Chickens and Predators
Raising livestock and living in the woods will inevitably bring predators into your life.
With them will come questions. Logistical and philosophical. How many losses are acceptable losses? What is the value of a chicken (or 40) compared to the life of a wild animal?
You build the sturdy coop. Get the dog. Fence the property. Clear the brush to reduce cover. Stay home to keep an eye on everything. And still losses will come. Questions become concrete, demanding, and requiring answers. How many hens before it’s too many? While you’re sleeping on it you’ll lose another.
We don’t live “in the middle of nowhere” (despite what folks post on Nextdoor).
But we do live on the border of thousands of acres of private timber land. Spitting distance to a national forest.
We have deer mowing down our fruit trees, bears ripping open chicken tractors, and coyotes crossing the street like it’s a crosswalk. Quail take up residence in the pasture. I welcome it. It comes with the territory.
I accept that a hen or two will go missing now and then. I accept that my rabbits being eaten reflects my own errors- not malicious intent.
But sometimes, we have to intervene. A week of multiple-times-a-day sightings, unbothered by human presence, killing hens, and ignoring warning shots…
It finally reached its conclusion yesterday morning.
A leghorn pullet caught herself in the newly-set (intended for this predator) live trap. Overnight she became live bait to this determined, but shortsighted, critter. He thrashed and rolled and drug the trap across the yard, unsuccessful in his attempts to access the hen.
When the sun came up, he was still working to get her.
He was unbothered by my anxious approach. Unbothered when my first shot missed. Unbothered still when the fatal blow hit home and he fell to the ground.
I have been responsible for taking the lives of poultry (and some rabbits) for a decade. I have killed more birds than I could count. I’ve been hunting- unsuccessfully- for a few years. Yesterday’s predator was the first animal I’d ever shot.
I’m almost certain that this all happened on the morning it did, in the way that it did, so that my hand was forced. I couldn’t avoid this milestone any longer. Couldn’t delegate this responsibility to anyone else. Couldn’t step back and let my husband “just” deal with it again.
“He’s a better shot, he knows guns, blah blah blah.” The old narrative in my head fell silent and instead blood pounded in my ears. My brain said “fuck- why me, why today?” I was thinking in quick, disjointed loops.
I was thinking coherently again before finally pulling the trigger.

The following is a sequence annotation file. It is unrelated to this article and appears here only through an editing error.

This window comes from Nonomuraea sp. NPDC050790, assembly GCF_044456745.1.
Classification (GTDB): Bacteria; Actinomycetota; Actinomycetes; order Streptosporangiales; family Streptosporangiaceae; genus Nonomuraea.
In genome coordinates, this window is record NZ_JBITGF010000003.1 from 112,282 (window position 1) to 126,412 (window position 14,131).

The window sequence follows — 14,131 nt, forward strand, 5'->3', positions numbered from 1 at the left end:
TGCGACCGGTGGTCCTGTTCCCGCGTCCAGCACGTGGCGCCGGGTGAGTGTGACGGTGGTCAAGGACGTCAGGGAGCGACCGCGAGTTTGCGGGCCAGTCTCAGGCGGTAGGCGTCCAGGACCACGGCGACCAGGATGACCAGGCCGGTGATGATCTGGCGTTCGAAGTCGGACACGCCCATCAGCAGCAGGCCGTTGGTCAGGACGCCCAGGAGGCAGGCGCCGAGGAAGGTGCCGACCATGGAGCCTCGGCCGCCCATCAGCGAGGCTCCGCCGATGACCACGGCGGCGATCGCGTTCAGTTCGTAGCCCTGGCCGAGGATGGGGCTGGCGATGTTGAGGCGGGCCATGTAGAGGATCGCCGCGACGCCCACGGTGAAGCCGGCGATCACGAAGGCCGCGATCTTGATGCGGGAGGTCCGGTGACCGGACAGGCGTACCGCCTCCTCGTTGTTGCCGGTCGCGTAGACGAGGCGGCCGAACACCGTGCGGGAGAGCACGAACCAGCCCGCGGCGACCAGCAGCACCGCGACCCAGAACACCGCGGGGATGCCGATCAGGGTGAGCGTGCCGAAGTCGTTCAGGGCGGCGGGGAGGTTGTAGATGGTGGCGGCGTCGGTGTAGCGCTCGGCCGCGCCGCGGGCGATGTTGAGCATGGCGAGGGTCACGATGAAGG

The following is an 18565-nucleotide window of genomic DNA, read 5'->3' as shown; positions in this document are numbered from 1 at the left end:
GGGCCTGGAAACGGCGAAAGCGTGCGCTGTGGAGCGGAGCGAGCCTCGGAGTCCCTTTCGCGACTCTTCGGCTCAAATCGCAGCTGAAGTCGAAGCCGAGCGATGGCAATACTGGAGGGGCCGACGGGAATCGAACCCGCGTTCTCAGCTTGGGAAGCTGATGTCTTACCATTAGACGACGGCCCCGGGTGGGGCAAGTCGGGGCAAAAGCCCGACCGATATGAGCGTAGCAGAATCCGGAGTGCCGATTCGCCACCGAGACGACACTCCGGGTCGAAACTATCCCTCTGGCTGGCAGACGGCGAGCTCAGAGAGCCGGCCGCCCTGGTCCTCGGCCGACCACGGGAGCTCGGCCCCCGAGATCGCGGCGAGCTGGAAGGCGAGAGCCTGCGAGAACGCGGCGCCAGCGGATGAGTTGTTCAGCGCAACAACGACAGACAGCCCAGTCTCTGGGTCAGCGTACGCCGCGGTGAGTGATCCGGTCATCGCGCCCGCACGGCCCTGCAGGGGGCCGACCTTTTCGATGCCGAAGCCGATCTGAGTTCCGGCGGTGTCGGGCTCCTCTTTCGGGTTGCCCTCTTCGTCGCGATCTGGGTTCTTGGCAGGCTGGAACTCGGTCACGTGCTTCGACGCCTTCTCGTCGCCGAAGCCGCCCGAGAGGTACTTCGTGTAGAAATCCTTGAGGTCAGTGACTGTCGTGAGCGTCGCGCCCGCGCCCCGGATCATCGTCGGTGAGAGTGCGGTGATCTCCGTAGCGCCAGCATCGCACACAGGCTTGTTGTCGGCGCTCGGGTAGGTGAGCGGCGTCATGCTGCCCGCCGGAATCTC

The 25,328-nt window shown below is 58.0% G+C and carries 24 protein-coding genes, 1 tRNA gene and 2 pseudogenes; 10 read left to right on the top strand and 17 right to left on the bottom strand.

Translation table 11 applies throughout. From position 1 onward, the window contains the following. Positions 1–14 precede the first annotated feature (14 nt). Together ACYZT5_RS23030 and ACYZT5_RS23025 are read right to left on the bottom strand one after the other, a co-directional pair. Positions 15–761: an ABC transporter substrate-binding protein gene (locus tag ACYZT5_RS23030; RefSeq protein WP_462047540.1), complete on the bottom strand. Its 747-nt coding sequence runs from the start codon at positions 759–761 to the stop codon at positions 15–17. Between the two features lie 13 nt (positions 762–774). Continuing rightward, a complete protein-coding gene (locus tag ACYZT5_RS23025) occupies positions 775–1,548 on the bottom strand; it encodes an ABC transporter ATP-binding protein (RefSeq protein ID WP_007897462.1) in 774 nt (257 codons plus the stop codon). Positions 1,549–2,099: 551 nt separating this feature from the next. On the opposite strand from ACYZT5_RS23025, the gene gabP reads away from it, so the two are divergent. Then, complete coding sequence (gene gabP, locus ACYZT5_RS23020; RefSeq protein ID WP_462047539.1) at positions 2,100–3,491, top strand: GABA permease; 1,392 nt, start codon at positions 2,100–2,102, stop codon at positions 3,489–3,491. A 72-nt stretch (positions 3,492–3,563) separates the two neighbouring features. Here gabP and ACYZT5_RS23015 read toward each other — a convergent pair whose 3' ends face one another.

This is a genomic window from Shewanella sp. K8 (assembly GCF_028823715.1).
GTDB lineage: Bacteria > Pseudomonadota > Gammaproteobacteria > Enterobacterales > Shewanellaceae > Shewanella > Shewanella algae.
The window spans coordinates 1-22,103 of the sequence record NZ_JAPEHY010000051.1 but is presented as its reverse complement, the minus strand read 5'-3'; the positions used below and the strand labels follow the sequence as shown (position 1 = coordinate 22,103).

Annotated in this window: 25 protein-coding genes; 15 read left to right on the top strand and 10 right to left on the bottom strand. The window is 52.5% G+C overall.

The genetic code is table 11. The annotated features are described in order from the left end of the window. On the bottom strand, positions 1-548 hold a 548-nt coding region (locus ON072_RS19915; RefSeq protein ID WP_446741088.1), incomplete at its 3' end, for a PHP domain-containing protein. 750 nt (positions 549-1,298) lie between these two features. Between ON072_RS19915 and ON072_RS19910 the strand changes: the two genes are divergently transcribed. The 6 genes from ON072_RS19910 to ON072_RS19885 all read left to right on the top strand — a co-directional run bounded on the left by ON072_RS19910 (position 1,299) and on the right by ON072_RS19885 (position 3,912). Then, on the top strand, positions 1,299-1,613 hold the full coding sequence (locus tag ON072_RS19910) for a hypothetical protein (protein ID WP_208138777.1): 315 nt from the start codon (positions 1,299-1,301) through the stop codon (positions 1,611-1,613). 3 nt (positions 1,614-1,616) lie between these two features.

I knew that this was the only way it could’ve ever happened.
Fear, fear, fear. What if I miss. What if I only wound it. What if -somehow- this stupid gun explodes and I hurt myself. The incoherent rambling fear that grips me every time I even think about shooting. I’ve turned down every “Why don’t you take a turn?” my husband- or anyone else- presents. I don’t “need to” so I don’t do it.
When the fear was finally drown out by unavoidable action. By the lack of options. By the simple fact that there was no way out, no help, no one coming to save me from myself.
When push finally came to shove I pulled it off.
Completely shocking myself in the process.
I am self-conscious about the shooting-phobia. Given my interests, given my childhood, given the family I married into, given that guns are an important and useful tool- it is absolutely absurd.
No one can tell me something I haven’t already told myself. No one’s going to reach a conclusion I haven’t reached. Or invent a scenario I haven’t invented. What about hunting, self-defense, teaching your kids, slaughtering livestock?? I KNOW. I KNOW. I KNOW.
I’ve heard it all before because I’ve said all of it.
That’s why I’m bothering to write about this at all. It isn’t just chickens and predators. It’s life. It’s the unforeseen.
Yesterday was a landmark day. For the chickens. For myself. For the predator whose life I had to take.
It was a complicated day. Questions answered and left unanswered and asked for the first time. An opportunity for growth in the form of lacking options and fears faced. A confluence of wild and domestic. Predator and prey. Making decisions in a messy attempt at providing for ourselves & stewarding creation.
We live in the woods. We keep livestock.
Predators and wildlife, big questions and meaning, chickens and choices, just come with the territory.